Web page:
You don’t have to resort to patches or Vape to eliminate your dependence on smoking.
I don’t have to tell you how dangerous smoking is. Some colleagues have resorted to vaping because they smell nicer and don’t harm their breath as much as your stock standard ciggies. I wouldn’t say I like smoking — and it’s unnecessary.
Smoking to me is like having a food obsession; it depends on your emotional response from within or your environment. We grab some junk food or a ciggie when that emotion is triggered.
Unfortunately, the two instances don’t fall far from the apple tree.
Smoking can risk your life
My distaste for smoking stemmed from my dad’s bad habit when I knew what smoke was.
When he would relax, I’d see him smoke. When he was repairing the car, I’d see him smoke. Smoke would be in another when he had a whisky in one hand. It was disgusting, and I was not too fond of the smell.
Eventually, Mum and I banned him from smoking inside the house, but that didn’t deter him from the habit. Smoking eventually killed my dad. His cancer was so bad that the doctors couldn’t determine where it initially manifested.
We only found he had cancer through an unexpected seizure. Then, one day, it shocked us all out of nowhere.
That’s when my mum called to tell me that Dad had cancer. That was the first time I started to shake with nervousness and anxiety — my dad, the building block of our family, has cancer. He forever told me he would outlive Mum and all of us combined.
For about nine months, he was in and out of the hospital. Some months he’d be on the verge of death, then he looked like he was making a recovery at other times.
Cancer does that to you — it tricks you into believing you may have a chance.
But then suddenly, it gets worse, and you are back where it all began. I shared this journey with my teenager. Today, teens are obsessed with vaping because it’s cool.
Vaping has become a new obsession.
Vaping is our old-fashioned equivalent to smoking. My daughter knows the dangers. She can hear the pain in my voice, see the pain in my eyes when I speak about her grandfather — the man she never had the pleasure of meeting.
Quitting is an arduous journey. You may be faced with a terminal diagnosis if you are unlucky. But do you want it to get to that stage — struggling to breathe and contemplating your lost life in the hands of a smoking obsession?
Cigarette smoking kills thousands of Americans every day, and whilst a large proportion of smokers want to quit, less than five per cent go ahead and do so without help.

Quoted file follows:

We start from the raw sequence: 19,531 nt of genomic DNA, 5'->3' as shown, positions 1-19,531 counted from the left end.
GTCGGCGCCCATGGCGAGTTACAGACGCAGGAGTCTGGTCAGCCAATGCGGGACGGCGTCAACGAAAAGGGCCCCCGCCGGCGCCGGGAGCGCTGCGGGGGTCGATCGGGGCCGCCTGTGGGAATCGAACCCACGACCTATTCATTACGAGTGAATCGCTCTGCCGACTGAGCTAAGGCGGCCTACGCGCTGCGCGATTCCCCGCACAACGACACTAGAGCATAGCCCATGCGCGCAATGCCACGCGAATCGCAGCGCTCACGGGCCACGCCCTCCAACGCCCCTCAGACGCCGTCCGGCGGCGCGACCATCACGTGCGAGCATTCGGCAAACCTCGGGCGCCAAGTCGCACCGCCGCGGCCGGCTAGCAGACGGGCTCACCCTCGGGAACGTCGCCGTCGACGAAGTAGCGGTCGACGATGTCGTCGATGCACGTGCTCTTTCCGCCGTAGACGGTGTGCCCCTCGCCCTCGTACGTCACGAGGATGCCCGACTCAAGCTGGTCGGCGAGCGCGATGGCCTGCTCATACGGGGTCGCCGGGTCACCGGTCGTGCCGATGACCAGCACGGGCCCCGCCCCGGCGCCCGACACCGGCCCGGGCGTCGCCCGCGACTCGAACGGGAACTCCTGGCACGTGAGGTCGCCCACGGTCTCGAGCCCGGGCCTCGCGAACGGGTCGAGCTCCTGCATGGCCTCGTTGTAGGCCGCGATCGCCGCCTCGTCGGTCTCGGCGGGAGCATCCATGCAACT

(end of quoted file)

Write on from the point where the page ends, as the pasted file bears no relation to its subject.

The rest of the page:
We should have tools and strategies that help smokers quit successfully, and it appears there is something that can do that.
What the study uncovered
In a pilot study, Joseph Ciccolo, PhD and colleagues enrolled 25 male and female smokers aged 18–65 who had smoked five cigarettes daily for the past year.
All participants received a 15–20 minute smoking cessation counselling session and an eight weeks supply of nicotine patches before being randomised into two groups. One of the groups engaged in 60 minutes of training sessions per week for 12 weeks.
It was a full-body routine involving ten exercises, and the researchers slowly increased the weight and intensity every three weeks. In addition, these participants watched a video on health and wellness twice a week. The control group did not exercise.
At the end of the 12-week duration, 16 per cent of smokers in the resistance training group had not only quit smoking but decreased their body weight and fat. Compared to the 8 per cent of individuals in the control group who quit smoking yet increased their body weight and fat.
What’s excellent news is that those who exercised experienced long-lasting changes.
For example, three months after the study was complete, 15 per cent of those in the resistance training group had successfully eliminated smoking, compared to the 8 per cent in the control group.
Although Ciccolo says these results are promising, further research is needed before resistance training can be used in a clinical setting to treat smoke cessation.
Smoking costs the US approximately $193 billion yearly in health care expenditures and lost productivity.
It’s pretty disgusting, as that could be used for other life-threatening genetic health disorders.
Speak to your doctor first, but think about using strength training to quit smoking and change your health and life. As I always mention in many posts, you will naturally filter through all the other necessary components once you become more active. That might mean your diet or lifestyle, and it is only natural for you to want to keep progressing.
Once you develop a healthy mindset, your life will become dedicated to achieving it. You feel so good it’s hard to stop! Have you quit smoking, and what was the most significant catalyst for you to plunge? Please sign up via my link if you want to read more articles like this or start writing your own. I’d love to see you on the other side.
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